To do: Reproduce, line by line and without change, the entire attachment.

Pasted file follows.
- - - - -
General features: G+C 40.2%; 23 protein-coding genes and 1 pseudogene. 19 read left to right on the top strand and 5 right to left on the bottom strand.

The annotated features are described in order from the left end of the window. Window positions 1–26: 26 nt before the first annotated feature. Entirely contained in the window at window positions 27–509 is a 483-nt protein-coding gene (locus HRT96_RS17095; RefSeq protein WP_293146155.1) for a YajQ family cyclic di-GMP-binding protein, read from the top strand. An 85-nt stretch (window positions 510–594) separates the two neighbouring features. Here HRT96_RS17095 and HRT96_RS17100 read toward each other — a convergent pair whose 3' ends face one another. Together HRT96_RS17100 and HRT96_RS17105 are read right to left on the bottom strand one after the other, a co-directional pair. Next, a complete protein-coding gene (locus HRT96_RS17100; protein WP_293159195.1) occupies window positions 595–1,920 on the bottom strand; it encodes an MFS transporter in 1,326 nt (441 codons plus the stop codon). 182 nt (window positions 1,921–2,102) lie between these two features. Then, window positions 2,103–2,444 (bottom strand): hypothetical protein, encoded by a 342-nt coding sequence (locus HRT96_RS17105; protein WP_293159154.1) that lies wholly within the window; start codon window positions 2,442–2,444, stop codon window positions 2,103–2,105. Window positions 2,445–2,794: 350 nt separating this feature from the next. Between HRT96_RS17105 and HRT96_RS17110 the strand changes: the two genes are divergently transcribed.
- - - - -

General features: G+C 40.2%; 23 protein-coding genes and 1 pseudogene. 19 read left to right on the top strand and 5 right to left on the bottom strand.

The annotated features are described in order from the left end of the window. Window positions 1–26: 26 nt before the first annotated feature. Entirely contained in the window at window positions 27–509 is a 483-nt protein-coding gene (locus HRT96_RS17095; RefSeq protein WP_293146155.1) for a YajQ family cyclic di-GMP-binding protein, read from the top strand. An 85-nt stretch (window positions 510–594) separates the two neighbouring features. Here HRT96_RS17095 and HRT96_RS17100 read toward each other — a convergent pair whose 3' ends face one another. Together HRT96_RS17100 and HRT96_RS17105 are read right to left on the bottom strand one after the other, a co-directional pair. Next, a complete protein-coding gene (locus HRT96_RS17100; protein WP_293159195.1) occupies window positions 595–1,920 on the bottom strand; it encodes an MFS transporter in 1,326 nt (441 codons plus the stop codon). 182 nt (window positions 1,921–2,102) lie between these two features. Then, window positions 2,103–2,444 (bottom strand): hypothetical protein, encoded by a 342-nt coding sequence (locus HRT96_RS17105; protein WP_293159154.1) that lies wholly within the window; start codon window positions 2,442–2,444, stop codon window positions 2,103–2,105. Window positions 2,445–2,794: 350 nt separating this feature from the next. Between HRT96_RS17105 and HRT96_RS17110 the strand changes: the two genes are divergently transcribed.